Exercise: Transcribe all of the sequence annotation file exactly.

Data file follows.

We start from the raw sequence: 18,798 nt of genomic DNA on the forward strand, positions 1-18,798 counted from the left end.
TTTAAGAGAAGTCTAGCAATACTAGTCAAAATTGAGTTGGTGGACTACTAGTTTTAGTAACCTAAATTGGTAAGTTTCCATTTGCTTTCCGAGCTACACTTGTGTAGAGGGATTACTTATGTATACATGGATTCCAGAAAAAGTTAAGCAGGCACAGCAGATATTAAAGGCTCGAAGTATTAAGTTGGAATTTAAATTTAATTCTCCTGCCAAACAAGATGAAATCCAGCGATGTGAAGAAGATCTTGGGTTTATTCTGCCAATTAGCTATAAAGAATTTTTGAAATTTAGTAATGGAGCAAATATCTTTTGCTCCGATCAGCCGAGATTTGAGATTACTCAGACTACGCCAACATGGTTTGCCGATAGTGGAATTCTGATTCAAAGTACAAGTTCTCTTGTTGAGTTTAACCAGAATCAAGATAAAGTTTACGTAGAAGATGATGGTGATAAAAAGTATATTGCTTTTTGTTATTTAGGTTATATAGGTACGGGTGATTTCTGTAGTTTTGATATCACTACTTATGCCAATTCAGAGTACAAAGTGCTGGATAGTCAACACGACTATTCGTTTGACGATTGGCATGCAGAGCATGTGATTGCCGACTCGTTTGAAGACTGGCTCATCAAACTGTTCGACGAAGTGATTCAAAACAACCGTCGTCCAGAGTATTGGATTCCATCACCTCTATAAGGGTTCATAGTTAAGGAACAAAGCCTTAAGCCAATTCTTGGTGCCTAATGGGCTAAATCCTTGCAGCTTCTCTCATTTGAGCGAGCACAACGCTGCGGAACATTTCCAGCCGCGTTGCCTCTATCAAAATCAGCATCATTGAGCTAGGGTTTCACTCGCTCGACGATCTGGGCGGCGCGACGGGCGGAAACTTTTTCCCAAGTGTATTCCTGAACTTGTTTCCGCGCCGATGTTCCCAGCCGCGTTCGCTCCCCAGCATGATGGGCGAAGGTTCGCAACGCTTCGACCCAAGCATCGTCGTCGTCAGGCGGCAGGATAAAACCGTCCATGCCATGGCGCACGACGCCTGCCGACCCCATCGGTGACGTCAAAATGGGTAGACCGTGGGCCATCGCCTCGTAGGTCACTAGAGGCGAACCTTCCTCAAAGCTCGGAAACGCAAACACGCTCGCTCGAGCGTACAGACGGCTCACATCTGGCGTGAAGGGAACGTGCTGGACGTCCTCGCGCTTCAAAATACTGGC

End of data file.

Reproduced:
We start from the raw sequence: 18,798 nt of genomic DNA on the forward strand, positions 1-18,798 counted from the left end.
TTTAAGAGAAGTCTAGCAATACTAGTCAAAATTGAGTTGGTGGACTACTAGTTTTAGTAACCTAAATTGGTAAGTTTCCATTTGCTTTCCGAGCTACACTTGTGTAGAGGGATTACTTATGTATACATGGATTCCAGAAAAAGTTAAGCAGGCACAGCAGATATTAAAGGCTCGAAGTATTAAGTTGGAATTTAAATTTAATTCTCCTGCCAAACAAGATGAAATCCAGCGATGTGAAGAAGATCTTGGGTTTATTCTGCCAATTAGCTATAAAGAATTTTTGAAATTTAGTAATGGAGCAAATATCTTTTGCTCCGATCAGCCGAGATTTGAGATTACTCAGACTACGCCAACATGGTTTGCCGATAGTGGAATTCTGATTCAAAGTACAAGTTCTCTTGTTGAGTTTAACCAGAATCAAGATAAAGTTTACGTAGAAGATGATGGTGATAAAAAGTATATTGCTTTTTGTTATTTAGGTTATATAGGTACGGGTGATTTCTGTAGTTTTGATATCACTACTTATGCCAATTCAGAGTACAAAGTGCTGGATAGTCAACACGACTATTCGTTTGACGATTGGCATGCAGAGCATGTGATTGCCGACTCGTTTGAAGACTGGCTCATCAAACTGTTCGACGAAGTGATTCAAAACAACCGTCGTCCAGAGTATTGGATTCCATCACCTCTATAAGGGTTCATAGTTAAGGAACAAAGCCTTAAGCCAATTCTTGGTGCCTAATGGGCTAAATCCTTGCAGCTTCTCTCATTTGAGCGAGCACAACGCTGCGGAACATTTCCAGCCGCGTTGCCTCTATCAAAATCAGCATCATTGAGCTAGGGTTTCACTCGCTCGACGATCTGGGCGGCGCGACGGGCGGAAACTTTTTCCCAAGTGTATTCCTGAACTTGTTTCCGCGCCGATGTTCCCAGCCGCGTTCGCTCCCCAGCATGATGGGCGAAGGTTCGCAACGCTTCGACCCAAGCATCGTCGTCGTCAGGCGGCAGGATAAAACCGTCCATGCCATGGCGCACGACGCCTGCCGACCCCATCGGTGACGTCAAAATGGGTAGACCGTGGGCCATCGCCTCGTAGGTCACTAGAGGCGAACCTTCCTCAAAGCTCGGAAACGCAAACACGCTCGCTCGAGCGTACAGACGGCTCACATCTGGCGTGAAGGGAACGTGCTGGACGTCCTCGCGCTTCAAAATACTGGC